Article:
South Dakota School for the Deaf campus sold
The South Dakota School for the Deaf (SDSD) campus has been sold for $6.9 million.
Sioux Falls Ministry Center (SFMC), a Christian non-profit organization, bought the campus, which has 14 acres including the buildings and the football and track field.
The SDSD Outreach services, the only thing that is left under SDSD, is expected to move out within the next 4 to 6 months.
SFMC provides services for low income families and they see this the Deaf school’s campus as a great opportunity for the community.
Before SDSD was established in 1880, Deaf children in The Dakota Territory (the name of North Dakota and South Dakota before they became states) went to Iowa School for the Deaf. The Dakota Territory paid Iowa $5.00 per week for each student who was from the Dakota Territory.
In December, 1880, the Dakota Territorial School for Deaf Mutes was set up. When South Dakota became a state in 1889, the school’s name became South Dakota School for the Deaf.
The school had three different deaf superintendents. One of them was Dr. Frank Turk, who is one of the founders of the Youth Leadership Camp.
The 1960’s was the highest peak for enrollment for SDSD. The school had about 100 to 150 students. In later decades, enrollment started to dwindle. One of the main reasons for this change is the school’s shift towards sending students to mainstream programs and an increased focus on an oral/auditory approach.
In 1975, Benjamin Soukup founded the organization Communication Service for the Deaf (CSD) on the SDSD campus. CSD grew into a large organization but SDSD’s student enrollment dwindled.
In 1993, CSD and the South Dakota Association of the Deaf bought the western half of the campus.
In 2005, SDSD dormitories were closed.
In 2009, SDSD’s educational programs ended. The school made agreements with local school districts to send deaf children to either an auditory/oral or a bilingual program.
In 2011, the school closed its campus.
CSD later moved their headquarters and most of their operations to Austin, Texas, and put up their part of the campus for sale.
It was bought in 2015 by a car dealership owner who had a vision to transform the area into a historic town center, but it didn’t happen.
After this, the campus was on sale again, but it was a very complicated process that was controlled by the state’s Board of Regents, which oversees the school. Several organizations tried to make offers and the process was drawn out for several years, but now the campus is sold.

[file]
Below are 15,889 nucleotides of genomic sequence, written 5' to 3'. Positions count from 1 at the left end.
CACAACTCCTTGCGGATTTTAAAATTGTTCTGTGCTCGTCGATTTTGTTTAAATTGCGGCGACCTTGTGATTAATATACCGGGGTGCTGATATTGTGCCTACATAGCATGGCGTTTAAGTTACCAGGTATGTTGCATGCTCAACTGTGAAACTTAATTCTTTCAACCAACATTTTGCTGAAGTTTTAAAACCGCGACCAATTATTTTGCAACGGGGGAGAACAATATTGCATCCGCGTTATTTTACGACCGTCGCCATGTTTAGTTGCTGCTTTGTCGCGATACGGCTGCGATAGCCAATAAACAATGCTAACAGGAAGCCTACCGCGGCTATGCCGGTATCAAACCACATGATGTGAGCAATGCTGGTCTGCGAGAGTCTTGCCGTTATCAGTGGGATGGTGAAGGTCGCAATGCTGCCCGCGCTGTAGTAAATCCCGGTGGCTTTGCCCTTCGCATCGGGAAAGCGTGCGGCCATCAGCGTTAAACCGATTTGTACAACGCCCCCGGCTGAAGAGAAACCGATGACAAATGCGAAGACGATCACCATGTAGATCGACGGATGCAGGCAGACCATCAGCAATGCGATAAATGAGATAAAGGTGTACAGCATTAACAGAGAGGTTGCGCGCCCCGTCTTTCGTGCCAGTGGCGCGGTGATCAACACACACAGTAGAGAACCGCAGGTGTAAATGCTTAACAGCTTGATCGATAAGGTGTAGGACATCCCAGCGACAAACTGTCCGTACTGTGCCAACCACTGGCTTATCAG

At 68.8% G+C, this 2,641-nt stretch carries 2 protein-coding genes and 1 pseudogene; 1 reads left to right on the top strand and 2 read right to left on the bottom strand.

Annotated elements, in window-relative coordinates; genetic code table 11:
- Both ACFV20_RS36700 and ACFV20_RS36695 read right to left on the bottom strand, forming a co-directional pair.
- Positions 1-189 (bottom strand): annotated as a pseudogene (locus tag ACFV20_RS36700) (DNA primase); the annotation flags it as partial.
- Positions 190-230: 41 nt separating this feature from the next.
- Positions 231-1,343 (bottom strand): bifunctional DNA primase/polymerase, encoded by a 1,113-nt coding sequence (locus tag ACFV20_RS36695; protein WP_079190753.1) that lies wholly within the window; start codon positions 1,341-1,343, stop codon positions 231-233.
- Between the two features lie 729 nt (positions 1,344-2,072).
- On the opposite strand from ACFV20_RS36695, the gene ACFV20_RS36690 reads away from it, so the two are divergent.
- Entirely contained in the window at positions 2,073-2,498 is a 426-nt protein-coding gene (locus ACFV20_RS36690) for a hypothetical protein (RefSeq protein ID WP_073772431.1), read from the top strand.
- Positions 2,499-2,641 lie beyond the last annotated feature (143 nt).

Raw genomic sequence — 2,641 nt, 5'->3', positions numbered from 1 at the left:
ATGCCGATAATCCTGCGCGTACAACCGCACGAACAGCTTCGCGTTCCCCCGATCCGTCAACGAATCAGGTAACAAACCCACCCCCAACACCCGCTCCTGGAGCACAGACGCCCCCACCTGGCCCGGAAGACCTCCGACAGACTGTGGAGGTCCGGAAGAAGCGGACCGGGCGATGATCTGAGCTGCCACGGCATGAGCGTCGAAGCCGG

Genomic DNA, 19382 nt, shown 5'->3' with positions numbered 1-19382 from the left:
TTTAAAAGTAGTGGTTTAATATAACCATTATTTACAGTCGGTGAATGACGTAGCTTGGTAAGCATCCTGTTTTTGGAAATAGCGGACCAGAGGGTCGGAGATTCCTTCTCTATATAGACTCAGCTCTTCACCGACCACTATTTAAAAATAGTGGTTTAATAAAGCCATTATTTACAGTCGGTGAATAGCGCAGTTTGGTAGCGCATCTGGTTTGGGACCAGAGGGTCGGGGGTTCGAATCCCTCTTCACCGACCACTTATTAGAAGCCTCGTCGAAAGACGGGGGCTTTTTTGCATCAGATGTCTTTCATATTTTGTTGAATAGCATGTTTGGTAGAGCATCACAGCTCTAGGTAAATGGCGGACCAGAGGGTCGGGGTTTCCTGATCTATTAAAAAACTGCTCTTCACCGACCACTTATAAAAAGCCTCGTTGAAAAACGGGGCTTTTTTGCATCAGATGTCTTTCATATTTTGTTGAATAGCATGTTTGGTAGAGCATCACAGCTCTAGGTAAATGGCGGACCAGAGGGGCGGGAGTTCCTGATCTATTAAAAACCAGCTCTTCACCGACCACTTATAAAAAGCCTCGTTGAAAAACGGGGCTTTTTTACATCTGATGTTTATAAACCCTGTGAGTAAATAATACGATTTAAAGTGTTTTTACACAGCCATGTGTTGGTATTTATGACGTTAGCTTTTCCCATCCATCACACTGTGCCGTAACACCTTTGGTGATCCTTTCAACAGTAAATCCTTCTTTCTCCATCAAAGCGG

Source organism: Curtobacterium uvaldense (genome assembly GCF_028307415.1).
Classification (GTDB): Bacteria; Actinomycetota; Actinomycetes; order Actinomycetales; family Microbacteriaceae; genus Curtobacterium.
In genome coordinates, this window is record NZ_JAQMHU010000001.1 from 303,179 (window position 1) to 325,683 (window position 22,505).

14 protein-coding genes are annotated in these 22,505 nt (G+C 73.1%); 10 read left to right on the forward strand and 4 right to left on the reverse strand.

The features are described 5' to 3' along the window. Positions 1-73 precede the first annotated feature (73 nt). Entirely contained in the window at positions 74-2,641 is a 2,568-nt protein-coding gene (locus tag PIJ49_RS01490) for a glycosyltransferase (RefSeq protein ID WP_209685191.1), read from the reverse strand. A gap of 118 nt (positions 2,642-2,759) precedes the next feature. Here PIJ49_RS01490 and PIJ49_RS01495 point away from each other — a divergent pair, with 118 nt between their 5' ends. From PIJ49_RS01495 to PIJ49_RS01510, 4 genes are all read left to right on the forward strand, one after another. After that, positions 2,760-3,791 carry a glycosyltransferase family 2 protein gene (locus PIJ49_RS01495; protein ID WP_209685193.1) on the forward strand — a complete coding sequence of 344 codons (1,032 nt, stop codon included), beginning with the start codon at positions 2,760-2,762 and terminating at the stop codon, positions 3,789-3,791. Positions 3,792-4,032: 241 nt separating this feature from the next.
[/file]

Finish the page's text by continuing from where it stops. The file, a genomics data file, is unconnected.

The Daily Moth reached out to the South Dakota Association of the Deaf for thoughts on this.
Teresa Nold, secretary for SDAD, said that her parents, brother, husband, and herself graduated from SDSD. She said she tried to have her son placed at SDSD, but failed three times.
She said that at the time enrollment was dwindling so the school began to not accept students. She tried to fight for her son to attend, but said that nothing was successful.
Nold said that just having the Outreach services is not enough because there needs to be options for deaf children out there to get their education through direct communication.
The Outreach services is connected to over 500 deaf children in South Dakota.
Scott Miller, who graduated from SDSD in 1987, explained that the educational class teaching ended due to former Governor Mike Rounds wanting to save 4 million dollars.
He said that the Deaf community is very disappointed and sad. He explained that this decision has affected everybody around South Dakota.
Many have expressed negative feelings on Facebook posts and word of mouth. However, Miller mentioned that many expected this to happen after many years of the Board of Regents and state governors pushing for SDSD to sell their campus.
Miller said it is important for us to fight for every school to allow ASL to be part of their educational programs.
So, the SDSD campus property no longer belongs to the Deaf community, but only in history and memory.